Referendum will ask Navajo voters to weigh in on language fluency requirements
FARMINGTON — The Navajo Board of Election Supervisors has approved the ballot language for the July 21 referendum election on the language fluency requirement for the tribal president and vice president.
Election board members approved the ballot language in a vote of 8-0 during a May 28 meeting in Window Rock, Ariz.
The referendum asks Navajo voters to amend the language fluency qualifications so a candidate's ability to speak and understand Navajo and English would be determined by voters when they cast ballots.
If voters approve the referendum, it would apply to the 2018 presidential election and subsequent elections, according to the election board resolution.
Under current tribal law, the president and vice president must fluently speak and understand Navajo, as well as read and write English.
The language fluency issue took center stage during the recent election after former presidential candidate Chris Deschene was disqualified by a default judgment after he refused to take a test to determine his ability to speak Navajo fluently.
Navajo Nation Council Speaker LoRenzo Bates said in a press release that the referendum measure will "empower" the Navajo people to determine their future leadership.
"I thank the board members for their support and also to my council colleagues who responded to the voices of the Navajo people and pushed this referendum forward," Bates said in the release.
In April, the Navajo Election Administration scheduled the referendum election for June 9.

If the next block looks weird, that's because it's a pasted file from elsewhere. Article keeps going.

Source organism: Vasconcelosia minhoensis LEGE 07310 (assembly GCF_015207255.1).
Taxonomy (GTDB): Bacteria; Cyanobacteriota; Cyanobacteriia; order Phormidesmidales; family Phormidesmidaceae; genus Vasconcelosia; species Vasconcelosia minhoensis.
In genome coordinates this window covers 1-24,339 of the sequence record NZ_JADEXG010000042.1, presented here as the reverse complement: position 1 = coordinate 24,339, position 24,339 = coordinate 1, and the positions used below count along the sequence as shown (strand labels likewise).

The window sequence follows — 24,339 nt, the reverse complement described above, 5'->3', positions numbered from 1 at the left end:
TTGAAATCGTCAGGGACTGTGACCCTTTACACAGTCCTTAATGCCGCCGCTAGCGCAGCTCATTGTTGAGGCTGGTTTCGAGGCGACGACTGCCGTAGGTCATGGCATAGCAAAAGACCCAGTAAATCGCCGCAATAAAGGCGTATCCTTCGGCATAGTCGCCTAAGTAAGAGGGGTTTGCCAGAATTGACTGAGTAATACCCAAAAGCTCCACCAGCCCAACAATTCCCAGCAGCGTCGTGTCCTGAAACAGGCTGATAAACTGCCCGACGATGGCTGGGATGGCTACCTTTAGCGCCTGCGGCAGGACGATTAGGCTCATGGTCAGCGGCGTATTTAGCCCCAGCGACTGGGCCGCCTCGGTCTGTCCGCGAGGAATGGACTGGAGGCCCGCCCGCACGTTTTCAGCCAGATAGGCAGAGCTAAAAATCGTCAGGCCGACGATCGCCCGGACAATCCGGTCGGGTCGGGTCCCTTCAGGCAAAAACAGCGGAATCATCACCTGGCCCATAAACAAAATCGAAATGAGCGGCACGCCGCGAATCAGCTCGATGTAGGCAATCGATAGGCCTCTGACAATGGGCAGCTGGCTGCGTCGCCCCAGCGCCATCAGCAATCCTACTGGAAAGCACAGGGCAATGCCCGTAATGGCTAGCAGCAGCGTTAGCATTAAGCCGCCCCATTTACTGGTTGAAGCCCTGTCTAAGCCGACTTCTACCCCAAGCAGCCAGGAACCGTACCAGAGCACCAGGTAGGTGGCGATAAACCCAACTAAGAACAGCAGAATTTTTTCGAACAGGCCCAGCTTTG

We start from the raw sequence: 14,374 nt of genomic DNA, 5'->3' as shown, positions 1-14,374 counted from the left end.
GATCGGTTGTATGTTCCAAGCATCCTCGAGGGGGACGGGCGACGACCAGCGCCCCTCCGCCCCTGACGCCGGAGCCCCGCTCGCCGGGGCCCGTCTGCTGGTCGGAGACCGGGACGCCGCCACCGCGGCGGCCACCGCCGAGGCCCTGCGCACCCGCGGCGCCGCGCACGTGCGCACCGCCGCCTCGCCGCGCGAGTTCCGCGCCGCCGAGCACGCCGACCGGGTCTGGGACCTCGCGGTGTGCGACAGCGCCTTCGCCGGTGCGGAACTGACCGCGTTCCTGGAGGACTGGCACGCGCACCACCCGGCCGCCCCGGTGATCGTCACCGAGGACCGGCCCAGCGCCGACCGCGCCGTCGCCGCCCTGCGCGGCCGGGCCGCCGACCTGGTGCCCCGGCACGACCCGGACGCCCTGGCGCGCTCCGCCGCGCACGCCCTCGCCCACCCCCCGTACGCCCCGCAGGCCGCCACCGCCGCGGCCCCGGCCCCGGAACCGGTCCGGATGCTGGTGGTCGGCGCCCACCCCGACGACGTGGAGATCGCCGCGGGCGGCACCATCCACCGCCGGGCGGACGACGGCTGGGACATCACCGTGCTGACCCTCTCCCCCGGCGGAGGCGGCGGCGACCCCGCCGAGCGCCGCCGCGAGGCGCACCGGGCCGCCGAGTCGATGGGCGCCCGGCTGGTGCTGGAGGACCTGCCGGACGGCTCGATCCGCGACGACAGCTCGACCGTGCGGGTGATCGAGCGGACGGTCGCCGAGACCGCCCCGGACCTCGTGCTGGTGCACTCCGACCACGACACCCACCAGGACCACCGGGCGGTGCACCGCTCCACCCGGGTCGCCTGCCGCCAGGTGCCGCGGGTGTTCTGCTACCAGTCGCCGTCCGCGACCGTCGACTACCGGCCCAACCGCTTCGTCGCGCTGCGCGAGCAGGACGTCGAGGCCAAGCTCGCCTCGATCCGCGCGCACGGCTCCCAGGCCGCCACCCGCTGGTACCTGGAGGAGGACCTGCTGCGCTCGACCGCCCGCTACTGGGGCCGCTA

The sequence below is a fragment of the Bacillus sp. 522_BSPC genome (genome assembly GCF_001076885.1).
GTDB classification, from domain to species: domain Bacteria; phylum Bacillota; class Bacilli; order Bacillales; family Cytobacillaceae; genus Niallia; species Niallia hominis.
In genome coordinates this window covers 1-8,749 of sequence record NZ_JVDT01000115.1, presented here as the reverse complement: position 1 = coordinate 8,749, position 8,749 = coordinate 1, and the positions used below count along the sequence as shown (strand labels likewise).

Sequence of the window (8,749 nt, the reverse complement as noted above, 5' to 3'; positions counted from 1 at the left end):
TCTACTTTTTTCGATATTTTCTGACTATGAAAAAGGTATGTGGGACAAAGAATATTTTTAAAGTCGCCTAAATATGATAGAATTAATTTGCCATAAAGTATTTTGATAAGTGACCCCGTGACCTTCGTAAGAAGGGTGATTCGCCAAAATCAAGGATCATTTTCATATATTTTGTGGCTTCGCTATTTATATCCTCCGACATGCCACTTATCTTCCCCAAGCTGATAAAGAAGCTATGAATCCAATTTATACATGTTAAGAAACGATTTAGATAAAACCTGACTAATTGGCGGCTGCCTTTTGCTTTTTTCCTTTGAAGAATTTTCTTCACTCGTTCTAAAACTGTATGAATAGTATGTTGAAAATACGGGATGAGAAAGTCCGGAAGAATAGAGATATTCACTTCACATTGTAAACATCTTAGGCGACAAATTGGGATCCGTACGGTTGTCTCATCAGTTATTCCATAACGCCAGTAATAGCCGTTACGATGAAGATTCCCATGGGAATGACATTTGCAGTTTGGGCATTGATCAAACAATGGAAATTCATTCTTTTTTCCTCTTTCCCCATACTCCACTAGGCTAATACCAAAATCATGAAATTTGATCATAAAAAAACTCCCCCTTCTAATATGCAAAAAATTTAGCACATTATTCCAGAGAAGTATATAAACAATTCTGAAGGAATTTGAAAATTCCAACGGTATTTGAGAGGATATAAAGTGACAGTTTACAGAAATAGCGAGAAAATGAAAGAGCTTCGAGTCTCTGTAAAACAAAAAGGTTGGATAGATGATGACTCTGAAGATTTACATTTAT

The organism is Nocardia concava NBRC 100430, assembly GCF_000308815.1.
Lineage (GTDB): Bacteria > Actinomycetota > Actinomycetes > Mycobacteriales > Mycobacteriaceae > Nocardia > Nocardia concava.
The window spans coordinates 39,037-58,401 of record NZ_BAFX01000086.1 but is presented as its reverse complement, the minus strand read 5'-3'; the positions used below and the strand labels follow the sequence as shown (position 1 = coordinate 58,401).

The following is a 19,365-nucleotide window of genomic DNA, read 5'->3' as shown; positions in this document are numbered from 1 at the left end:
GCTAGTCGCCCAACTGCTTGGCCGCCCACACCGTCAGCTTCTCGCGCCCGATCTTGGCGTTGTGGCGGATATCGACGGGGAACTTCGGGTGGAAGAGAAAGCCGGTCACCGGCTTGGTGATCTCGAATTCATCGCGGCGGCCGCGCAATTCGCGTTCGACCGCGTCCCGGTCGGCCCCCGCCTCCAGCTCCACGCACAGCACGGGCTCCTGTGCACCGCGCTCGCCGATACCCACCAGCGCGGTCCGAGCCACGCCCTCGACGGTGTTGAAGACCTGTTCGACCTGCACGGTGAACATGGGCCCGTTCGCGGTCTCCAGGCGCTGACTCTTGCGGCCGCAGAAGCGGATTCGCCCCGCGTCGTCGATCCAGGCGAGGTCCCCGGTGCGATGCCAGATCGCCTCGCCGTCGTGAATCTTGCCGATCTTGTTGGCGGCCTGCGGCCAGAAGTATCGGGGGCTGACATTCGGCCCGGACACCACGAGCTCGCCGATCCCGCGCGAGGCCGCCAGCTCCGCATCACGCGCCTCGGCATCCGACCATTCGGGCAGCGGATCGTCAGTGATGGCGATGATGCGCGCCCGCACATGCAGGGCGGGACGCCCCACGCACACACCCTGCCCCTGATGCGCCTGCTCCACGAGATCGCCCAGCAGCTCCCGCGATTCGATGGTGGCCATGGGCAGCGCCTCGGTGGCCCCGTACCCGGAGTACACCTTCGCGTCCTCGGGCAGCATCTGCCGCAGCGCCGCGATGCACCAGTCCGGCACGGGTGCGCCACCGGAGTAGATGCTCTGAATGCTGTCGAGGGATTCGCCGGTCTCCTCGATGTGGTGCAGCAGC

Edison Wauneka, executive director of the election administration, said on Tuesday that the election date was changed because the council initially wanted to place four additional questions on the ballot.
During the May 19 special session, the council tabled the bills containing the four questions, he said, so they will not appear on the ballot.
"So there will be just one item on the ballot," Wauneka said, adding that the July election date abides by the tribe's election code.
The four questions would have asked voters to weigh in on funding several projects and on making changes to the Judicial Branch.
The council approved the referendum election on March 13, and then-Navajo Nation President Ben Shelly signed it into law on March 16.
The council's resolution included supplying $317,891 in supplemental funding from the Unreserved Undesignated Fund Balance to pay for the election.
Wauneka said the funding was received and will be used to pay for costs associated with the election.
Polls will be open from 6 a.m. to 7 p.m. July 21.